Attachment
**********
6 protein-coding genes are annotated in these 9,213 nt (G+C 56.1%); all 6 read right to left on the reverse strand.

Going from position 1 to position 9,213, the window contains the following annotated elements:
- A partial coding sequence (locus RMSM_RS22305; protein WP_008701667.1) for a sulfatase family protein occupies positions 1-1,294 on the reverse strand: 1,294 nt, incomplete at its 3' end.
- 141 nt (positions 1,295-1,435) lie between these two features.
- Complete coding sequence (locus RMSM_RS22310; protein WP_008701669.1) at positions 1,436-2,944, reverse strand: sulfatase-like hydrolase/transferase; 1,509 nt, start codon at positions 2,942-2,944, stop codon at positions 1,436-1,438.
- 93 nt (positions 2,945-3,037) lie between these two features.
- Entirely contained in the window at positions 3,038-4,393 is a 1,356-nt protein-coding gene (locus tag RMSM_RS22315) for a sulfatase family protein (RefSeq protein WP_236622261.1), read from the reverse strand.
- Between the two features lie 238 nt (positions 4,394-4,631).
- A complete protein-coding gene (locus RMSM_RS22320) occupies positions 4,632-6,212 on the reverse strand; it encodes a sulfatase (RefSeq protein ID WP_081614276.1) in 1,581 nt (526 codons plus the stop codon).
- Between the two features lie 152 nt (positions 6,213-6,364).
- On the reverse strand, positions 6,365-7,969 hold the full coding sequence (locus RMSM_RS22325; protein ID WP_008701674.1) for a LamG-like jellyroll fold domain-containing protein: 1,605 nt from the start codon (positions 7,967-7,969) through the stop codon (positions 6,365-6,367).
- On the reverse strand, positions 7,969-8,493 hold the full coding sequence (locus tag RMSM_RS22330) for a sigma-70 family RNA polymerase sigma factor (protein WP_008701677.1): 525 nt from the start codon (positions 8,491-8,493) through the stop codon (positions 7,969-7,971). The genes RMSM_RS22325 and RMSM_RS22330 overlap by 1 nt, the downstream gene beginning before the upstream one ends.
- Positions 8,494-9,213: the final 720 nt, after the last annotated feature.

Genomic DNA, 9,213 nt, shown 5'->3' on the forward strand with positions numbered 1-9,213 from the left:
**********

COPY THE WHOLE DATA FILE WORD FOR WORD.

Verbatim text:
6 protein-coding genes are annotated in these 9,213 nt (G+C 56.1%); all 6 read right to left on the reverse strand.

Going from position 1 to position 9,213, the window contains the following annotated elements:
- A partial coding sequence (locus RMSM_RS22305; protein WP_008701667.1) for a sulfatase family protein occupies positions 1-1,294 on the reverse strand: 1,294 nt, incomplete at its 3' end.
- 141 nt (positions 1,295-1,435) lie between these two features.
- Complete coding sequence (locus RMSM_RS22310; protein WP_008701669.1) at positions 1,436-2,944, reverse strand: sulfatase-like hydrolase/transferase; 1,509 nt, start codon at positions 2,942-2,944, stop codon at positions 1,436-1,438.
- 93 nt (positions 2,945-3,037) lie between these two features.
- Entirely contained in the window at positions 3,038-4,393 is a 1,356-nt protein-coding gene (locus tag RMSM_RS22315) for a sulfatase family protein (RefSeq protein WP_236622261.1), read from the reverse strand.
- Between the two features lie 238 nt (positions 4,394-4,631).
- A complete protein-coding gene (locus RMSM_RS22320) occupies positions 4,632-6,212 on the reverse strand; it encodes a sulfatase (RefSeq protein ID WP_081614276.1) in 1,581 nt (526 codons plus the stop codon).
- Between the two features lie 152 nt (positions 6,213-6,364).
- On the reverse strand, positions 6,365-7,969 hold the full coding sequence (locus RMSM_RS22325; protein ID WP_008701674.1) for a LamG-like jellyroll fold domain-containing protein: 1,605 nt from the start codon (positions 7,967-7,969) through the stop codon (positions 6,365-6,367).
- On the reverse strand, positions 7,969-8,493 hold the full coding sequence (locus tag RMSM_RS22330) for a sigma-70 family RNA polymerase sigma factor (protein WP_008701677.1): 525 nt from the start codon (positions 8,491-8,493) through the stop codon (positions 7,969-7,971). The genes RMSM_RS22325 and RMSM_RS22330 overlap by 1 nt, the downstream gene beginning before the upstream one ends.
- Positions 8,494-9,213: the final 720 nt, after the last annotated feature.

Genomic DNA, 9,213 nt, shown 5'->3' on the forward strand with positions numbered 1-9,213 from the left: